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US organisations assess Zim’s preparedness for polls

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By Hendricks Chizhanje

 

THE National Democratic Institute (NDI) and the International Republican Institute (IRI) will

field a joint delegation to assess the government and other stakeholders’ readiness to conduct

general elections scheduled for next month.

In a  joint  statement released  on Tuesday, NDI and IRI, which are two American non-profit

making   organisations   dedicated   to   advancing   freedom   and   democracy   and   to   strengthening

democratic institutions, said a joint delegation which arrived in the troubled southern African

country   on   Sunday,   will   assess   preparations   for   Zimbabwe’s   harmonised   presidential,

parliamentary, and local government elections.

The delegation includes regional and election experts from Africa, Europe and North America

including Brigalia Bam, the former Chairperson of the Independent Electoral Commission of

South Africa.

Other members of the joint NDI and IRI delegation include David Dreier, the former United

States Congressman, Barry Jackson, the former chief of staff to Speaker of the US House of

Representatives, Catherine Noone, the deputy leader of the Irish Senate, Elizabeth Lewis, IRI’s

deputy director for Africa, Sandra Pepera, NDI’s director for Gender, Women and Democracy,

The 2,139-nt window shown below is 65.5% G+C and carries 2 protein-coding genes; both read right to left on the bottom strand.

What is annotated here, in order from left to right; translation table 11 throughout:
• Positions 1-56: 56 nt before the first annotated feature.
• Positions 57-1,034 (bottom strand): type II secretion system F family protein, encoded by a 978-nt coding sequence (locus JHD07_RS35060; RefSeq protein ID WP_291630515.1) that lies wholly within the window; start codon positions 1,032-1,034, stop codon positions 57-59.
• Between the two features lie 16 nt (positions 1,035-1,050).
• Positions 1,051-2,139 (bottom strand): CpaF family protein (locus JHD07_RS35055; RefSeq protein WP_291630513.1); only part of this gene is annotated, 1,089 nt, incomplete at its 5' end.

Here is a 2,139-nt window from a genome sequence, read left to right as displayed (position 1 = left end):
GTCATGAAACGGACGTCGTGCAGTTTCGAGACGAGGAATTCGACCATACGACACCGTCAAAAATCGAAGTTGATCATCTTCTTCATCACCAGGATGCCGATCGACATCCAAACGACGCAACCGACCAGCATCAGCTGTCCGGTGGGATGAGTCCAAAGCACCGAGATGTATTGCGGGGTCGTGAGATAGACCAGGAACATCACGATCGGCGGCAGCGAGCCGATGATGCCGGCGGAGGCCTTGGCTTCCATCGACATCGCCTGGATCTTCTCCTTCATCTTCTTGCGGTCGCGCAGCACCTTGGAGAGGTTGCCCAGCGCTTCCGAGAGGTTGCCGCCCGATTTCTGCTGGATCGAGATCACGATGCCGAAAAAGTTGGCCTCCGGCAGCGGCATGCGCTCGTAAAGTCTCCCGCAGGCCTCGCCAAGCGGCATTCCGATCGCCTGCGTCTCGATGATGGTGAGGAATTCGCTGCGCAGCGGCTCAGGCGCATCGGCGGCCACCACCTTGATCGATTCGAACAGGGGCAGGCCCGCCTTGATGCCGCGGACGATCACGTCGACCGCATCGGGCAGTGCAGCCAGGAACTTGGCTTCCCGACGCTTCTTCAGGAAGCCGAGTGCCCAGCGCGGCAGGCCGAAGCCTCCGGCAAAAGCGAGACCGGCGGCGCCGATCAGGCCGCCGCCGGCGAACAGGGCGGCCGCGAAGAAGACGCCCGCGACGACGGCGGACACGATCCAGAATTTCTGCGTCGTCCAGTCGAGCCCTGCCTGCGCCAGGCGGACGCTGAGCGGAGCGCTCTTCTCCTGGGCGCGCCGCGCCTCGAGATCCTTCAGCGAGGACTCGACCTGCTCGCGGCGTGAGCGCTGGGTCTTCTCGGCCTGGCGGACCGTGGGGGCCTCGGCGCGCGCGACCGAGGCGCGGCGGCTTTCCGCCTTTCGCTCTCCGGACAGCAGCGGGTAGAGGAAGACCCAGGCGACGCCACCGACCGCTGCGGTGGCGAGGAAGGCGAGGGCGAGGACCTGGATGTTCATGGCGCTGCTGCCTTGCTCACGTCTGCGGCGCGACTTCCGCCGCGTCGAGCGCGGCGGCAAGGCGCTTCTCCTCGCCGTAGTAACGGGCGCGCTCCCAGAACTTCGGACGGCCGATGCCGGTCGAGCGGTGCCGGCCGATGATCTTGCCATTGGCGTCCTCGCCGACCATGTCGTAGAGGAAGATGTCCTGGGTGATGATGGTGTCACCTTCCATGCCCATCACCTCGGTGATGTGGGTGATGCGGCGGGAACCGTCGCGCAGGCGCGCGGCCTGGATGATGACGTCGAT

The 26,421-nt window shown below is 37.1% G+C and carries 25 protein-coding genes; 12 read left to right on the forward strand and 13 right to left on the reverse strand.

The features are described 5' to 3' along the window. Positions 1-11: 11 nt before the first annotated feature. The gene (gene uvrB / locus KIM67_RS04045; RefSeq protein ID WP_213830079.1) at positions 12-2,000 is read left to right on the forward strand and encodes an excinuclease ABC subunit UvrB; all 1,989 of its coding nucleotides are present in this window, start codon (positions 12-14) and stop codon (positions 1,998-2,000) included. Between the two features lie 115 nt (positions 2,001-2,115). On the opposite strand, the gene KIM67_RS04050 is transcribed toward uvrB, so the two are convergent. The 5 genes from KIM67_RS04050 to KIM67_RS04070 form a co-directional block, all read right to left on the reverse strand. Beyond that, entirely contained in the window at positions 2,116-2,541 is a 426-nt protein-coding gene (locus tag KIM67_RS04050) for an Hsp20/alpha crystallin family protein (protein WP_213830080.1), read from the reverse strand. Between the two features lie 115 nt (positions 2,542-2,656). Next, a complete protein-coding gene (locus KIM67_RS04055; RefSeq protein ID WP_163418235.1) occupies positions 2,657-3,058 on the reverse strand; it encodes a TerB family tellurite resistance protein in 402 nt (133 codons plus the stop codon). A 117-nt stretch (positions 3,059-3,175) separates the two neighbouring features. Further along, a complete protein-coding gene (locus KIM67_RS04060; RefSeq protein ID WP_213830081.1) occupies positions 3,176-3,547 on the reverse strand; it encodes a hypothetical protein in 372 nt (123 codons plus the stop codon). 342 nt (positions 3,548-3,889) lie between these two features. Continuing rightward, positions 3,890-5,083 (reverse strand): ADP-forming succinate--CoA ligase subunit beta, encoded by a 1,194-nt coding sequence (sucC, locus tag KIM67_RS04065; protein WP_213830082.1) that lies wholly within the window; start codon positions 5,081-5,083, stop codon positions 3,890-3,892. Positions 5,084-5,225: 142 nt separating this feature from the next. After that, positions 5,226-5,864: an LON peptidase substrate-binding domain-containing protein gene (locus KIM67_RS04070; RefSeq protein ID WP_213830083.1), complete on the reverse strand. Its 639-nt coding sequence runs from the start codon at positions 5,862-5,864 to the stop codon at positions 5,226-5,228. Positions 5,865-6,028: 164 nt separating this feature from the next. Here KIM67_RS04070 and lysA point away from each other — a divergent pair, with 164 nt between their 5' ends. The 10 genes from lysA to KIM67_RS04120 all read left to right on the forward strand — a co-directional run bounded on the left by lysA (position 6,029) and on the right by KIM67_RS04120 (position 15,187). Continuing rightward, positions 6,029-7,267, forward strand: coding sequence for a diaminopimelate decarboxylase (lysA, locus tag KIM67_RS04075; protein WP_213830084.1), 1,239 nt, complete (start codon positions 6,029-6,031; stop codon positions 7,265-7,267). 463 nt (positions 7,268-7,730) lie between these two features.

Larry Garber of NDI and Nicolas Teindas of IRI, who are both co-mission directors  of  the

Zimbabwe International Election Observation Mission (ZIEOM) set up late last month by NDI

and IRI.

“Our delegation is here to assess the status of electoral preparations and review the pre-election

environment in Zimbabwe,” said Bam, a delegate and former Chairperson of the Independent

Electoral Commission of South Africa. “Our objective is to observe the country’s readiness for

credible elections and offer practical suggestions for enhancing public confidence in the process

that leads to the July 30 polls,” Bam added.

NDI   and   IRI   said   the   delegation’s   visit   and   the   deployment   of   observers   is   a   response   to

President   Emmerson   Mnangagwa’s   public   statements   welcoming   international   observers   to

monitor the impending general elections, which will be the first polls to be held in 38 years

without the participation of deposed former President Robert Mugabe.

During the week-long assessment, the joint NDI and IRI delegation will meet with government

officials, political party leaders,  the Zimbabwe Electoral Commission, and representatives of

civil society and the international community.

The delegation will present its mission findings at a press conference scheduled for Friday in

Harare.

 

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